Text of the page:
It was in response to queries about this calculator from the New Statesman that the SLC admitted that there was no accurate way to predict future repayments. The organisation added that it was "exploring new and better ways to present information" to its customers. 

This admission appears to undermine Johnson’s “fair and equitable” description of the student finance system. If even SLC can't say what repayments could look like, how do we know? 

Further controversy around student loan repayments is expected when a report is published later this year by the Department for Education on student finance and expenditure. This is expected to highlight the discrepancy between the maintenance loans students receive and rising rent costs. 

There are still a range of unofficial student loan calculators on the internet, but many use overly optimistic projections for future earnings. McGettigan says this is because they are based on salary trends from the 1980s to the 2010s. He also adds that these unofficial calculators are all based on the official one that was removed – and that they also do not take into account the impact of Brexit. It's a stab in the dark.

The SLC notes that "every student who applies for their student finance online must navigate a page of key repayment information that outlines six points". Student loans are inherently complicated by design, but as Amatey Doku, NUS vice president (higher education), makes clear, this has consequences for fair access to higher education. “We know that BME and poorer students are more worried about high levels of debt than any other group, but the current system does not provide adequate support for those about to enter it.”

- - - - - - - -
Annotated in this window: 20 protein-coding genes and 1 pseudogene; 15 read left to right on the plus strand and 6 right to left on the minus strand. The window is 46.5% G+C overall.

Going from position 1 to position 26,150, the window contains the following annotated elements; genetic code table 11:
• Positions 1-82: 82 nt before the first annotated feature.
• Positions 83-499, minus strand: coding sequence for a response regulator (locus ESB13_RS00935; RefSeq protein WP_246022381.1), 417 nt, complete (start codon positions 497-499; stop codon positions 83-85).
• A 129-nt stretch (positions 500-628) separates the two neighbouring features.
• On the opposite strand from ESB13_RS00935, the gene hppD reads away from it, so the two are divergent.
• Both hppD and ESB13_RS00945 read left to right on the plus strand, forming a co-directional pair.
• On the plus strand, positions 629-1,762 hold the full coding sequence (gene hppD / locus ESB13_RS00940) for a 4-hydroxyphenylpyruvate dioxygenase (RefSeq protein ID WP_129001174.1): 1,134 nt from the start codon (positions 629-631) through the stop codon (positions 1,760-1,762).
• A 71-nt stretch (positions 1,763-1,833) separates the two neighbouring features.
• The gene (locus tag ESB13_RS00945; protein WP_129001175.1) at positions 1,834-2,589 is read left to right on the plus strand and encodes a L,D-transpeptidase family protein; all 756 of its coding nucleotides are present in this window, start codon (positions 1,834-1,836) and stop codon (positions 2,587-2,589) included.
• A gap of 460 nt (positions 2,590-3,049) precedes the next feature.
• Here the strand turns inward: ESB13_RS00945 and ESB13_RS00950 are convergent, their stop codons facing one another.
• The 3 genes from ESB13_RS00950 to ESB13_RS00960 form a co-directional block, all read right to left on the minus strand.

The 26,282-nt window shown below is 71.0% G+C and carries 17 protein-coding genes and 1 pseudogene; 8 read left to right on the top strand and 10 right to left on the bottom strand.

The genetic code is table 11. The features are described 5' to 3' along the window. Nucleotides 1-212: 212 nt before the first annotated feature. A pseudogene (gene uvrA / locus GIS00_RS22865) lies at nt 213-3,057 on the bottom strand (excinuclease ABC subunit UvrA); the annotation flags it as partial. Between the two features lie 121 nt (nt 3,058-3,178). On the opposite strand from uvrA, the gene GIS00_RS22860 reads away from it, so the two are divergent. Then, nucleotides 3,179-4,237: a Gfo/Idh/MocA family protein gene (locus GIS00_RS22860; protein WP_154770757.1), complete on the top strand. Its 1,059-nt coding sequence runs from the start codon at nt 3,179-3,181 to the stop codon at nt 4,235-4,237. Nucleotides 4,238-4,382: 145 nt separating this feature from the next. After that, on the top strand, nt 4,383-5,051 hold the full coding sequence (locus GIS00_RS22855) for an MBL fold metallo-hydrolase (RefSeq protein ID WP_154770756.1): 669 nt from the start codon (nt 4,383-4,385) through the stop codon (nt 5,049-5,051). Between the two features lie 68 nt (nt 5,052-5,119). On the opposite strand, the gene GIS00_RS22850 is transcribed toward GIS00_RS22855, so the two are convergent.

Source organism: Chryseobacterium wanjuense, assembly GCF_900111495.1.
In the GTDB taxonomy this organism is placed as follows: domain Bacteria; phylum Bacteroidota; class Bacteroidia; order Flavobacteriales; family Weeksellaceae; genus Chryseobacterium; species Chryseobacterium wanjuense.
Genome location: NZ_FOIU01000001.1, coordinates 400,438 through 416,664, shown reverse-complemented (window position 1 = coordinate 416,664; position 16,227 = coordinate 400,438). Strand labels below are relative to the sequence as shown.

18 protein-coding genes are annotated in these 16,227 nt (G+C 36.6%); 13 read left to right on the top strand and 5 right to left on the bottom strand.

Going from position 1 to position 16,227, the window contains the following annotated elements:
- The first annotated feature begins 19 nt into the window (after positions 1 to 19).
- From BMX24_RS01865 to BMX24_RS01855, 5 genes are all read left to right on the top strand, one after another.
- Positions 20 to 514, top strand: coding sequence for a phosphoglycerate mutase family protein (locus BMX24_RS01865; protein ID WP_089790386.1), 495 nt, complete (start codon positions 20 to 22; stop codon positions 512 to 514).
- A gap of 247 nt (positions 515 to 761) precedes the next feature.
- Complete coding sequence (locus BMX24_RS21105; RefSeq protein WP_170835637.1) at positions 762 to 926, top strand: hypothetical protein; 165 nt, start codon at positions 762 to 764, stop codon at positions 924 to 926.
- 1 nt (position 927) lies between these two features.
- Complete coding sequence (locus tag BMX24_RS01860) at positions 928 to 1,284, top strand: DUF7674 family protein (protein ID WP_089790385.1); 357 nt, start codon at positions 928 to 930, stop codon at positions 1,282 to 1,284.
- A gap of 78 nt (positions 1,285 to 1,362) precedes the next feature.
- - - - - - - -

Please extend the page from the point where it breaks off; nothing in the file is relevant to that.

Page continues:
Students seeking advice from an independent body will be hard-pressed to find one. The independent Student Finance Taskforce set up by the coalition government in 2011, which sought “to reassure potential students about what they can expect when applying for university and beyond”, was quietly discontinued and never replaced. 

Read more: Jeremy Corbyn's opponents are going down a blind alley on tuition fees

Further confusion surrounds the government’s framing of student finance to sixth formers. Beyond the debate surrounding tuition fees, there is the assumption that has never been made explicit by either political party, which is that students who have a household income of more than £25,000 are expected to have some form of financial support from their families for living costs.

Are parents made aware of this before their children apply to university? Unlike in America, where parents are encouraged to put money away into a “college fund”, the British government never openly encourages parents to save specifically to send their children to university. 

Although there is “no specific date” for its publishing, the Department for Education's report is is believed to argue that, much like the NUS’s debt report did in 2015, that the current system results in poorer students having to take excessive part-time work during the university term. Some also have to take on commercial loans. The stress of both can have an adverse effect on students' mental health.

All this, and not even the organisation responsible for collecting repayments can tell students how much they will be paying back.